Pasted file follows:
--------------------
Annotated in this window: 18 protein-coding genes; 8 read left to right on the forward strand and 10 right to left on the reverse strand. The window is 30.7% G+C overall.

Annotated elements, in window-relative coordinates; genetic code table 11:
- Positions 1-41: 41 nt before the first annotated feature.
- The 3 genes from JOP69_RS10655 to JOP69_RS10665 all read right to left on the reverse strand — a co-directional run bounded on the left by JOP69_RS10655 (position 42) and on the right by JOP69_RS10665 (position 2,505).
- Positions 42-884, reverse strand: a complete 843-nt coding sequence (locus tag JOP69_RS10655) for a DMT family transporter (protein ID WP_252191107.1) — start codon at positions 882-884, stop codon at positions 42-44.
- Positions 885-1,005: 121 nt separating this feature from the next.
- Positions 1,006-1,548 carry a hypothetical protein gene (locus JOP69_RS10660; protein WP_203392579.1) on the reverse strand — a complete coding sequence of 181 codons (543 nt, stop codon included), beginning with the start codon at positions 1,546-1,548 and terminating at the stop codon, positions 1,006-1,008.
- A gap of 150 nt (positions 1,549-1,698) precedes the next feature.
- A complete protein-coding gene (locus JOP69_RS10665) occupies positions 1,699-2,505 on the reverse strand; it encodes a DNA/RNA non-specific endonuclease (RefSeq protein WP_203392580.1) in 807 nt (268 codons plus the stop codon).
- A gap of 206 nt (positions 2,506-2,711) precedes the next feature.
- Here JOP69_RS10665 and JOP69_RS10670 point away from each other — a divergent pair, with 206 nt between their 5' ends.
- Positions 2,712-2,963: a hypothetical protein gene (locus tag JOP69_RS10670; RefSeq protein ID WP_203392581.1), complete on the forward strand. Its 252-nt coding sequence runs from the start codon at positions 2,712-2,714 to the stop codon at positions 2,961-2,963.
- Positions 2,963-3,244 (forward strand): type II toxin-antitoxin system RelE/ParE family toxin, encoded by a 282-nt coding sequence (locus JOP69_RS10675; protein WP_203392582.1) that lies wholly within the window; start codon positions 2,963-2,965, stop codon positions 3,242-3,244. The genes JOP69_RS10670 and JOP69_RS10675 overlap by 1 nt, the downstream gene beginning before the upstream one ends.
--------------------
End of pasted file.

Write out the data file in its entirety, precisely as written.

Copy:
Annotated in this window: 18 protein-coding genes; 8 read left to right on the forward strand and 10 right to left on the reverse strand. The window is 30.7% G+C overall.

Annotated elements, in window-relative coordinates; genetic code table 11:
- Positions 1-41: 41 nt before the first annotated feature.
- The 3 genes from JOP69_RS10655 to JOP69_RS10665 all read right to left on the reverse strand — a co-directional run bounded on the left by JOP69_RS10655 (position 42) and on the right by JOP69_RS10665 (position 2,505).
- Positions 42-884, reverse strand: a complete 843-nt coding sequence (locus tag JOP69_RS10655) for a DMT family transporter (protein ID WP_252191107.1) — start codon at positions 882-884, stop codon at positions 42-44.
- Positions 885-1,005: 121 nt separating this feature from the next.
- Positions 1,006-1,548 carry a hypothetical protein gene (locus JOP69_RS10660; protein WP_203392579.1) on the reverse strand — a complete coding sequence of 181 codons (543 nt, stop codon included), beginning with the start codon at positions 1,546-1,548 and terminating at the stop codon, positions 1,006-1,008.
- A gap of 150 nt (positions 1,549-1,698) precedes the next feature.
- A complete protein-coding gene (locus JOP69_RS10665) occupies positions 1,699-2,505 on the reverse strand; it encodes a DNA/RNA non-specific endonuclease (RefSeq protein WP_203392580.1) in 807 nt (268 codons plus the stop codon).
- A gap of 206 nt (positions 2,506-2,711) precedes the next feature.
- Here JOP69_RS10665 and JOP69_RS10670 point away from each other — a divergent pair, with 206 nt between their 5' ends.
- Positions 2,712-2,963: a hypothetical protein gene (locus tag JOP69_RS10670; RefSeq protein ID WP_203392581.1), complete on the forward strand. Its 252-nt coding sequence runs from the start codon at positions 2,712-2,714 to the stop codon at positions 2,961-2,963.
- Positions 2,963-3,244 (forward strand): type II toxin-antitoxin system RelE/ParE family toxin, encoded by a 282-nt coding sequence (locus JOP69_RS10675; protein WP_203392582.1) that lies wholly within the window; start codon positions 2,963-2,965, stop codon positions 3,242-3,244. The genes JOP69_RS10670 and JOP69_RS10675 overlap by 1 nt, the downstream gene beginning before the upstream one ends.